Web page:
10 things you need to know today: February 7, 2018

Trump says he'd "love" a government shutdown, SpaceX launches the world's strongest rocket, and more

SpaceX launches its Falcon Heavy
(Image credit: JIM WATSON/AFP/Getty Images)

1. Trump says he'd 'love to see a shutdown' as Congress nears spending deal

President Trump said Tuesday he would "love to see a shutdown" of the federal government if Democrats don't accept enough of his priorities on tightening immigration laws as part of a spending deal. "If we have to shut it down because the Democrats don't want safety," Trump said, "... let's shut it down." Trump's comments came as the House passed legislation seeking to avoid a shutdown when funding runs out at midnight Thursday. The House's stopgap spending bill would fund most federal agencies through March 23, although Senate Democrats are expected to reject its increase in military spending without a mirror hike in non-defense spending. Senate leaders, however, said they were making progress toward a two-year budget deal that would set up an immigration debate next week.

The New York Times The Washington Post

2. SpaceX successfully test launches world's most powerful rocket

SpaceX on Tuesday successfully launched its new 27-engine Falcon Heavy, now the world's most powerful rocket. The Falcon Heavy blasted off on its first test flight from the Kennedy Space Center launchpad used in the Apollo moon missions. The Falcon Heavy is the first privately financed rocket capable of sending a payload beyond Earth's orbit. Its payload, which includes a sports car made by SpaceX founder Elon Musk's electric car maker Tesla, is on a trajectory that will pass near Mars. SpaceX also successfully landed two booster rockets in a historic double landing, although another rocket that was to land on a drone ship crashed into the sea. SpaceX reuses booster rockets to reduce costs and turnaround times for space missions.

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Orlando Sentinel Space.com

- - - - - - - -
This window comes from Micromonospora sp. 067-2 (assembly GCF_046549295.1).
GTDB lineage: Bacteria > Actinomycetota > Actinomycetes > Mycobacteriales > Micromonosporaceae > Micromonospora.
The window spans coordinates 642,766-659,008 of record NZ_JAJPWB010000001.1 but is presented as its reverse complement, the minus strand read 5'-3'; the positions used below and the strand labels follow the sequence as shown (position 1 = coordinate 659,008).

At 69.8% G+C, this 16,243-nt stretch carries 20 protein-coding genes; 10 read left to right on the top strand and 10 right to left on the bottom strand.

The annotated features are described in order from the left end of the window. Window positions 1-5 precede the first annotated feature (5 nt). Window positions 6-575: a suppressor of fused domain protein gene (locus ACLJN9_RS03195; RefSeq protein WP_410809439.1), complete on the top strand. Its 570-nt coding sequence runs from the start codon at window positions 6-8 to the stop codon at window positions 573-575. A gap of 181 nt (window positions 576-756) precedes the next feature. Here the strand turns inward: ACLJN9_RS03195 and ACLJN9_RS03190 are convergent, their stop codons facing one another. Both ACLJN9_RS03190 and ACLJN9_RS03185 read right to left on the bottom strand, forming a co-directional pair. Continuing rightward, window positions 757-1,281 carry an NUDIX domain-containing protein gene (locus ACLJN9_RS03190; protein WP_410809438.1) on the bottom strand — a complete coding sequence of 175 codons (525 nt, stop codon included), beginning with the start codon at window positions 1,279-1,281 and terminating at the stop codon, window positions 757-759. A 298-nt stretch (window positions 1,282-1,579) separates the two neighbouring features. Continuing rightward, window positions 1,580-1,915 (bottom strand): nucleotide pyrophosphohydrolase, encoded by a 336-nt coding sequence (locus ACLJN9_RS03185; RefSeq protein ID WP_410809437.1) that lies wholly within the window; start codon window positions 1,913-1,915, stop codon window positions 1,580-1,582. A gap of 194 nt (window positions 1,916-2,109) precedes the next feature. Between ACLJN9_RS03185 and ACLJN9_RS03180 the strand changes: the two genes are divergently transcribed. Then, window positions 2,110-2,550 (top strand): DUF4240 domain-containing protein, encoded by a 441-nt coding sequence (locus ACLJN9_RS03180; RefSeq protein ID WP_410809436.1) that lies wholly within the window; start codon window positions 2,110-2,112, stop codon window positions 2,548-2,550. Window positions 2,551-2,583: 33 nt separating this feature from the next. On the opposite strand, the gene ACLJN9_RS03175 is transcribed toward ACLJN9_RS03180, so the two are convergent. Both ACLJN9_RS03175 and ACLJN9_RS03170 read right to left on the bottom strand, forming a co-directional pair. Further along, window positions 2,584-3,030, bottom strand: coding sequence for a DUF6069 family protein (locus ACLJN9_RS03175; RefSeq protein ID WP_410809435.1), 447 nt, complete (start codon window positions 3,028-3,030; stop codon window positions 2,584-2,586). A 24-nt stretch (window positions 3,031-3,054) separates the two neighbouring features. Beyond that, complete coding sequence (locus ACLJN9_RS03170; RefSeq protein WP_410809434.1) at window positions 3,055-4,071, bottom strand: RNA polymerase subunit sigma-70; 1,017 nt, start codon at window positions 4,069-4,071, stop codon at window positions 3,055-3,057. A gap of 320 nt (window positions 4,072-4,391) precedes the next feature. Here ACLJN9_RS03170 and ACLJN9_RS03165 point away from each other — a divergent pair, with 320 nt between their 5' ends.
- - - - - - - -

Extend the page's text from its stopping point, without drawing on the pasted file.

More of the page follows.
3. U.S. stocks rise in volatile trading, but futures drop again

U.S. stocks snapped out of a sell-off Tuesday in a volatile day of trading, although futures dropped by nearly 1 percent early Wednesday, giving up part of the rally. The Dow Jones Industrial Average closed up 568 points or 2.3 percent on Tuesday, a day after losing 1,175 points, the biggest daily point loss in history. The Dow plunged by more than 500 points at Tuesday's opening bell, then reversed course before making big gains just before the close. The chief executive officer at Boston Private Wealth, Tom Anderson, explained the bumpy trading to The Wall Street Journal: "No one wants to catch a falling knife," he said, "so investors are looking to see things firm up or fall a bit more before buying."

The Wall Street Journal MarketWatch

4. U.S. objects after Polish leader signs controversial Holocaust bill

Polish President Andrzej Duda signed a controversial ban on blaming Poles or Poland for Nazi crimes in the country during World War II. The law, pushed through by far-right lawmakers, also aims to prevent people from describing Nazi death camps, including Auschwitz, as Polish. The move triggered a rare rebuke from the Trump administration against Duda. Secretary of State Rex Tillerson said he was "disappointed" in Duda's decision to sign the bill. "Enactment of this law adversely affects freedom of speech and academic inquiry," Tillerson said. "We believe that open debate, scholarship, and education are the best means of countering misleading speech." Israel, which has harshly criticized the legislation, said it hoped a constitutional review would result in "changes and corrections."

The Washington Post

5. Supreme Court partially blocks changes to some North Carolina state legislative districts

The Supreme Court on Tuesday temporarily blocked state legislative-district maps in North Carolina's two largest urban counties, six days before the 2018 filing period opens for General Assembly candidates. The high court left new maps in place for six other counties, without explaining why it blocked only two while considering whether to hear an appeal in the case. A 2016 court ruling found that 28 districts were unconstitutionally gerrymandered to dilute the influence of black voters. The Republican-controlled General Assembly adopted new maps in 2017, but challengers said some remained unfair. Those were redrawn by a Stanford University law professor. The Supreme Court last month blocked another federal court's order for North Carolina to redraw its congressional maps.